Almost a year has passed since the start of a Saudi Arabia-led Arab attack on Yemen. While no resolution of the conflict is forthcoming, reports of the Arab coalition’s ‘war crimes’ have already started to appear in the world media, presenting a major challenge for the harbingers of global democracy to shut the monarchy down. Whether it would ever happen is, however, a moot question.

Between 26 March 2015 and 17 March 2016, the Office of the UN High Commissioner for Human Rights has recorded 3,218 civilian deaths due to Saudi-led coalition airstrikes in Yemen
Between 26 March 2015 and 17 March 2016, UN has recorded 3,218 civilian deaths due to Saudi-led coalition airstrikes in Yemen

The United Nations High Commissioner for Human Rights Zeid Ra’ad al Hussein told the U.N. Security Council as early as December 2015 that the Saudi-led coalition’s military campaign in Yemen appeared to be responsible for a “disproportionate amount” of attacks on civilian areas. He said he had “observed with extreme concern” heavy shelling from the ground and air in areas of Yemen with a high concentration of civilians and the destruction of civilian infrastructure such as hospitals and schools.

In the third week of March 2016, he again condemned the repeated failure of the coalition to effectively prevent civilian casualties in airstrikes and to publish transparent and independent investigations into airstrikes targeting civilians.

“Looking at the figures, it would seem that the coalition is responsible for twice as many civilian casualties as by all other forces put together, virtually all, as a result of airstrikes,” he said.

According to UN record, between 26 March 2015 and 17 March 2016, the Office of the UN High Commissioner for Human Rights had recorded almost 9,000 deaths, including that of 3,218 civilians. The deadliest incident occurred in the Al Khamees market in north-western Yemen in March this year killing at least 106 civilians, including 24 children.

The UN data shows that the Arab coalition has completely failed in maintaining a clear distinction between military targets and civilian ones, which are protected under international law. The UN teams found “alarming” evidence of coalition attacks using cluster bombs during their visits to the northern province of Hajja. Human Rights Watch too reported a series of coalition airstrikes in the area from April to July 2015.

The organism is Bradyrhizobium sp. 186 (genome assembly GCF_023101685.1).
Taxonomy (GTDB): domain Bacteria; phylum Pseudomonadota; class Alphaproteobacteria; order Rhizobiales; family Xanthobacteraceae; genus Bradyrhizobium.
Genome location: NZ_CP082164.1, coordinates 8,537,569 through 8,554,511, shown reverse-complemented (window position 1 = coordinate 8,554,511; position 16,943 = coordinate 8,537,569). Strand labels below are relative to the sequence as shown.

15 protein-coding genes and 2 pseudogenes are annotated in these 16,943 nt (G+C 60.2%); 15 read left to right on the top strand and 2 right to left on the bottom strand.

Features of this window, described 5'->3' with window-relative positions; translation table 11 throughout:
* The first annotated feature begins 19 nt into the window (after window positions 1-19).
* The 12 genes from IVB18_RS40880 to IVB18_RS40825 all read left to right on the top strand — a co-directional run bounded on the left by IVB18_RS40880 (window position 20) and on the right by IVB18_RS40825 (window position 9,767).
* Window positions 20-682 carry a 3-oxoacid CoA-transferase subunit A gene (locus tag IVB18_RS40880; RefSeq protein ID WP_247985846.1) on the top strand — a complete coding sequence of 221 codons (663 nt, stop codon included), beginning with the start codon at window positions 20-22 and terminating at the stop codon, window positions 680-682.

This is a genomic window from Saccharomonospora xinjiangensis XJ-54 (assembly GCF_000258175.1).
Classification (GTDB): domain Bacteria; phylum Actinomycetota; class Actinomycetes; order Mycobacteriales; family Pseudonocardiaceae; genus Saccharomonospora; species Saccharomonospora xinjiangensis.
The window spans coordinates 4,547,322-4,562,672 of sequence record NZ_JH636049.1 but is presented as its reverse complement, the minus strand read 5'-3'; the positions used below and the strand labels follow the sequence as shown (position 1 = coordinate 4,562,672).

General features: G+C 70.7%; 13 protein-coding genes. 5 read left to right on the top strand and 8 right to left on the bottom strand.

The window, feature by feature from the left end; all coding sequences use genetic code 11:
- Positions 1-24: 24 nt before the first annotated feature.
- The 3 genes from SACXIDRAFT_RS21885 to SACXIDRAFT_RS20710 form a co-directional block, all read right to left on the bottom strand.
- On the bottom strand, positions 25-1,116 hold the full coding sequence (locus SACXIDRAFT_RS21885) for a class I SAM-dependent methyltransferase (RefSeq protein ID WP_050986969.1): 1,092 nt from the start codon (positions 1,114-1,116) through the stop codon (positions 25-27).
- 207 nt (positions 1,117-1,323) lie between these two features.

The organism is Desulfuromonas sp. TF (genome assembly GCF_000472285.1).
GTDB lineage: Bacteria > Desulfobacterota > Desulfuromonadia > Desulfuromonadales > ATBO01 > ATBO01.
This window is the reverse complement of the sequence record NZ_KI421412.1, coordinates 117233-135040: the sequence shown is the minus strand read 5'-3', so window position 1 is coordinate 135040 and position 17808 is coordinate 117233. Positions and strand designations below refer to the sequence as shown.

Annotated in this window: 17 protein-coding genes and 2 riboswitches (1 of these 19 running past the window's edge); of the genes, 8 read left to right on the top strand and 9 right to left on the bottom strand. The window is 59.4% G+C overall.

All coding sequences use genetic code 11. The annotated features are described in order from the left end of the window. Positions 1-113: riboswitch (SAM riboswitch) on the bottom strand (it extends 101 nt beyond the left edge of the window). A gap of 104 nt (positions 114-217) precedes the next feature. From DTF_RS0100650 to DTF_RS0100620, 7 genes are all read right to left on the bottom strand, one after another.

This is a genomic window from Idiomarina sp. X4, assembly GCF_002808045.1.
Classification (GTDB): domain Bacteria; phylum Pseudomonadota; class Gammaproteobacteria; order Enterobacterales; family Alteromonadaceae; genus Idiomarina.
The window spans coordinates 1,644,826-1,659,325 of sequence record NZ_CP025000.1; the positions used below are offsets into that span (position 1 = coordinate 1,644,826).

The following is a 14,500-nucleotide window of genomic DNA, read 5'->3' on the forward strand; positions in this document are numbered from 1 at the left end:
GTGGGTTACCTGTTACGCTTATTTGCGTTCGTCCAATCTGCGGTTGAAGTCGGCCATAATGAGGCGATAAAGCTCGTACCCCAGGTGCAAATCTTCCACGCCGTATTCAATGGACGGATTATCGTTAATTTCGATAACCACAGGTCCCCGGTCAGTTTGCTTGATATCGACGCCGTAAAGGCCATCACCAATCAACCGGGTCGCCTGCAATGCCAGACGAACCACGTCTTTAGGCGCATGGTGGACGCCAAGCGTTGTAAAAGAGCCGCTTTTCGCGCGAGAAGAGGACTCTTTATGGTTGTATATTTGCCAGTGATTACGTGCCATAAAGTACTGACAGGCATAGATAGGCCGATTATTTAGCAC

While the Arab Coalition continues to justify its indiscriminate attacks in the name of Houthi attacks inside Saudi Arabia, they, along with actors the coalition has received military assistance from, stand indirectly responsible for what is happening in Yemen. For instance, when the coalition started bombing Yemen back to the “stone age”, the United States and France were providing them with logistical support and weapons while London went as far as selling $3 billion worth of weapons to Saudi Arabia.

That the UK-supplied weapons were used by Saudi Arabia was acknowledged by the British officials themselves. According to a report in The Independent, “The Foreign Secretary has acknowledged that some weapons supplied by the UK have been used by the Saudis in Yemen. Are our reassurances correct – that such sales are within international arms treaty rules? The answer is, sadly, not at all clear.”

 Although the pretext for the invasion of Yemen was the restoration to power of the deposed Yemeni President Abd Rabbuh Mansur Hadi, Riyadh’s real aim was to suppress Houthi rebels who had managed to seize control of the better part of Yemen. In strategic terms, by repelling the Houthis, Saudi Arabia and its partners wanted to deny Iran any sort of presence in the House of Saud’s backyard. While the coalition has, so far, largely failed to achieve its basic objectives, its war atrocities continue.

Although the Houthis were not particular fans of the West, their revolt was aimed against the autocrat imposed upon them and against Al-Qaeda in the Arabian Peninsula (AQAP). The primary enemy of the Houthis – AQAP – is also known to be one of the ‘principal rivals’ of Americans interests in the region; however, it is resisting the Houthis in a tacit alliance with Arab air forces. The coalition’s alliance with AQAP is part of its basic policy of hiring forces for ground operations.

Against the background of the notoriously poor fighting capability of Saudi regular troops, the House of Saud had started to hire foreign ‘mercenaries’ from among the states it was able to include in the coalition. For example, Sudan and Qatar both received $1 billion each for providing their troops. Mauritania received up to $850 million for similar services. According to one report, Saudi authorities have been spending a total of $175 million a month on bombing the Yemenis in their attempt to establish the “Sunni hegemony.”

While the European Parliament was quick to pass a resolution asking for imposing an embargo on the sale of weapons to Saudi Arabia, this is highly unlikely given the extent to which Europe relies on Saudi Arabia’s oil. The matter has not been taken up for consideration in the United Nations Security Council either as the world body has been busy dealing with regions such as Syria where its permanent members are directly involved.

Lack of international attention to Yemen has resulted in the creation of worst conditions. With famine looming over half the population — 14.4 million people – there is urgent need to resolve the conflict soon.

Salman Rafi Sheikh is a freelance journalist and research analyst of international relations and Pakistan affairs. His area of interest is South and West Asian politics, the foreign policies of major powers, and Pakistani politics. He can be reached at

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